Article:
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Sociology

Students in QUB quad

Sociology attempts to understand how society works. Those who study sociology ask why people do the things they do, and how and when they came to do them that way.

Social life is too complex and diverse for it to simply be a product of the biology, psychology or behaviour of each and every individual. Instead, sociologists recognise the importance of relationships between people, how these in turn produce social groups, and how these relate to other social structures and organisations. 

Therefore, the basic ideas of sociology are that:

  • human life is social life, composed of relationships and interaction between people;
  • everything we think or do, and the relationships we form, is related to the social groupings within which we live, work and socialise; and
  • these social groupings can be studied and understood in a systematic fashion.

What makes sociology particularly interesting is that our field of study is constantly changing. In studying sociology, we analyse processes of change and, at the heart of this change, the individual and his/her connection to others.  

Studying Sociology at Queen's

The discipline of sociology is long-established with a proud reputation in Queen's University.

In first year, sociology students are introduced to important sociological theories, debates and issues. Classes for core modules are usually run with a mixture of lectures and small group tutorials, in which students have the opportunity to ask questions from tutors and in which discussions among students are strongly encouraged. 

In second year, students develop skills and training in research methods and critical thinking as well as furthering their knowledge of sociology and its application to the contemporary world through a selection of core and optional modules.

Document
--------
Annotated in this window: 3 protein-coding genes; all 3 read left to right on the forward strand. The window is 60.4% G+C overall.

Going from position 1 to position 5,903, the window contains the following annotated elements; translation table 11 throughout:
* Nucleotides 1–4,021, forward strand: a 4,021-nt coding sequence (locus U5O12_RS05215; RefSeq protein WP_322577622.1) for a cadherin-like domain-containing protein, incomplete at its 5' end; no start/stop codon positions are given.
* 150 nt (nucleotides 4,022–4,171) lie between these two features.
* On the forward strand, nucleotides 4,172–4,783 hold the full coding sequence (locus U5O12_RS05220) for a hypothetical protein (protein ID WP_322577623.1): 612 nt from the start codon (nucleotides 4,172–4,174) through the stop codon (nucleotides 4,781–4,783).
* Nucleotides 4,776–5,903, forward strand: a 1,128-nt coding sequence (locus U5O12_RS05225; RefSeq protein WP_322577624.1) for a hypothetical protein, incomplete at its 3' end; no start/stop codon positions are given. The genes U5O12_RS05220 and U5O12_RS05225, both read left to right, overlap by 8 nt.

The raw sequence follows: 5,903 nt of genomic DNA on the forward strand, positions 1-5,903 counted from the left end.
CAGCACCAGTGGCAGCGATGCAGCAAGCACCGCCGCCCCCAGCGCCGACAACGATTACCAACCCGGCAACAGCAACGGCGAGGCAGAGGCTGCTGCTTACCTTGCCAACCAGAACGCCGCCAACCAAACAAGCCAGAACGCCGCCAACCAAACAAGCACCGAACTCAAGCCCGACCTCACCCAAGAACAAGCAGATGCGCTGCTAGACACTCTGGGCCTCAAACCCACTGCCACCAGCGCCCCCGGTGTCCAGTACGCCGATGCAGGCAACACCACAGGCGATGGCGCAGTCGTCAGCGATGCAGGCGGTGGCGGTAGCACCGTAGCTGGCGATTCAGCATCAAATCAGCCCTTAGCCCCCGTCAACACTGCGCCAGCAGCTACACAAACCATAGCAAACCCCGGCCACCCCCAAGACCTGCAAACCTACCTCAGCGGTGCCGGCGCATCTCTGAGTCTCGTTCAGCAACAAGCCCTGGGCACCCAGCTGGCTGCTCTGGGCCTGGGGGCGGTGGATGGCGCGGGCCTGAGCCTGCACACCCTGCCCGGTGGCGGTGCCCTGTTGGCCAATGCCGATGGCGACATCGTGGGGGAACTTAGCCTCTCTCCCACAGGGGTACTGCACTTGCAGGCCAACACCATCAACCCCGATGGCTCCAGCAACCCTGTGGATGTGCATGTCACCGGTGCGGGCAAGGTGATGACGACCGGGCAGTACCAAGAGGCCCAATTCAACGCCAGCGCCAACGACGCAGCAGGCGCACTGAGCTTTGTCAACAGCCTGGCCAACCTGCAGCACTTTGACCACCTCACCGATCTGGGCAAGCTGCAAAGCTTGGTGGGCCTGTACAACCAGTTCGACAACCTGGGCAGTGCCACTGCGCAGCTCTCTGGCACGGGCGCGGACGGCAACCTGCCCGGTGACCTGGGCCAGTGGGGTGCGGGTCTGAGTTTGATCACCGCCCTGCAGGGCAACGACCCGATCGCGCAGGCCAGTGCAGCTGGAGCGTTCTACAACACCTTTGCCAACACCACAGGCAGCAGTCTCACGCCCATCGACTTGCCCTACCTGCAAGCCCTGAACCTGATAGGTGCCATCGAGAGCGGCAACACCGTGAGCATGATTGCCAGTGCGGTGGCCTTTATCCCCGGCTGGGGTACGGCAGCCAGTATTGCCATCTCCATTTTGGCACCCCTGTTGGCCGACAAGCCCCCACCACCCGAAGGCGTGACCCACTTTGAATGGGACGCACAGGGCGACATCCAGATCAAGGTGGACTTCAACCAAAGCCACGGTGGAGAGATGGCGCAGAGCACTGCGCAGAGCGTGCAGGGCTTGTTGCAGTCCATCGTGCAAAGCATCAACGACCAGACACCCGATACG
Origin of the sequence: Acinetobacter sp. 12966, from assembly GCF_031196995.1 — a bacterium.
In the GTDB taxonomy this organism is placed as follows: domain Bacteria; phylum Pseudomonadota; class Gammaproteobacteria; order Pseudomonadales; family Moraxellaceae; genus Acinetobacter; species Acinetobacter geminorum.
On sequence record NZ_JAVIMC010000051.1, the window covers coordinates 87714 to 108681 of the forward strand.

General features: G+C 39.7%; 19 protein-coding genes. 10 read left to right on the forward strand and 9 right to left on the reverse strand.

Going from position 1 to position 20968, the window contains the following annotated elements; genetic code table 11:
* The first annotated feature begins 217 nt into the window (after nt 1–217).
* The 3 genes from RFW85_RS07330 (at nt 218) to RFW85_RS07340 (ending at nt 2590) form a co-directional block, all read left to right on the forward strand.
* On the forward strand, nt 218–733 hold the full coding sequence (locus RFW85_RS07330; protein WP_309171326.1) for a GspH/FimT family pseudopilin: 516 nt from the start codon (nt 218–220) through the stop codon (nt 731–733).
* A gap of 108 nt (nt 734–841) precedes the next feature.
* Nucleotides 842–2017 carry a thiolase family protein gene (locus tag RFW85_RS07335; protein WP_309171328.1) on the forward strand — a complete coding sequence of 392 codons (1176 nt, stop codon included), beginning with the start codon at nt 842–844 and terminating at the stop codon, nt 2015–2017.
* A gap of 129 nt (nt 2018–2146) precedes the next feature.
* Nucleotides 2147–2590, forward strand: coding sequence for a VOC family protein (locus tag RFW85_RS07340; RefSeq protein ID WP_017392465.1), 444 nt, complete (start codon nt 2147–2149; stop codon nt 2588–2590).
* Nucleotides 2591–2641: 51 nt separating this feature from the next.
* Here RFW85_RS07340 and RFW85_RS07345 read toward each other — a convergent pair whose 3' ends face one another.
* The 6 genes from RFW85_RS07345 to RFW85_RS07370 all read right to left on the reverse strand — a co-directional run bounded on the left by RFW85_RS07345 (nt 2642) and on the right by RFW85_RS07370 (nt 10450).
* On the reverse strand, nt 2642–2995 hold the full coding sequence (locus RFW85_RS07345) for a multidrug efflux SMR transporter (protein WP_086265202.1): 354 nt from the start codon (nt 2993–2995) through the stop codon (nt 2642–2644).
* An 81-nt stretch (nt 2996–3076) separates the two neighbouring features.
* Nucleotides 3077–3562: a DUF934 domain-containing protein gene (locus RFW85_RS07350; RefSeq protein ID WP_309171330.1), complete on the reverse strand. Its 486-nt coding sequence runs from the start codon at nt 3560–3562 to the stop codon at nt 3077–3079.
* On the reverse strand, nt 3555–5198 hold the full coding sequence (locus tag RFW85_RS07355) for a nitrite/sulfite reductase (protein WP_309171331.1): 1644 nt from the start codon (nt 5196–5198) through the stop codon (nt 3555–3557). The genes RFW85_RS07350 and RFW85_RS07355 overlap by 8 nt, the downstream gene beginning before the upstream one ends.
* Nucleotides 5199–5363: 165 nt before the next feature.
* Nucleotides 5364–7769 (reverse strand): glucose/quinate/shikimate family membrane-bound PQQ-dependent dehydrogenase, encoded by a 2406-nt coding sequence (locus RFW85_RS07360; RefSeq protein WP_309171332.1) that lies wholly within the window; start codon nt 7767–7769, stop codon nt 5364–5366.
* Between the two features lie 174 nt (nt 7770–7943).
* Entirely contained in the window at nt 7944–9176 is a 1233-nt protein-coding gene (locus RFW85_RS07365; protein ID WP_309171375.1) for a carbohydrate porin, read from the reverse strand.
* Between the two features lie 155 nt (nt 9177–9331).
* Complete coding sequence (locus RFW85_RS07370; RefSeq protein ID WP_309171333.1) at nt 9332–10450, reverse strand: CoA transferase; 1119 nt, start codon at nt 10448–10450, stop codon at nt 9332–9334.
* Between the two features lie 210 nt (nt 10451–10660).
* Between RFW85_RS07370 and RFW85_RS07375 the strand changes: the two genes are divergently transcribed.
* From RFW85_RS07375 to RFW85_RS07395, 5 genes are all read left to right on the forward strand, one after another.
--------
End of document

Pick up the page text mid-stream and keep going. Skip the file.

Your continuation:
In final year, single-honours sociology students design, perform and analyse their own research project, which they they write as a dissertation, under the guidance of a dedicated staff supervisor. They also complete modules, both core and optional, that enable them to utilise their sociological skills and deepen understanding of the society in which they live.

Our lecturers enjoy using a range of innovative teaching methods (including use of multi-media, panel discussions and field trips), and student assessment (including online discussion forums, group projects and critical reviews. We encourage students to make full use of the immense resources available to them through the new McClay library (with its dedicated sociological resources) as well as through the Queen's Online portal which is used actively by staff to provide the latest online resources to accompany their teaching.

Sociology can be studied as a Single Honours or Joint Honours degree programme. Introductory modules in the School can also be taken by students on some other degree programmes. For further information on applying to any of the Sociology programmes, please contact the Admissions Office.

 

What does a Sociology degree lead to?

Some of our happy graduates!
Some of our happy graduates!

Sociology graduates have a unique range of transferable skills. They develop a critical awareness of the world around them, become adept in examining that social world through a variety of research methods, their understanding of that world is enhanced by insights from sociological theory and they are able to effectively communicate ideas and formulate informed analysis.

Graduates from our School work in a wide variety of careers, across the public sector (e.g. social services, education, criminal justice, social work, local government), voluntary sector (e.g. community development worker, charity fundraiser, youth leadership), and private sector (e.g. social and market research, policy analysis, human resources).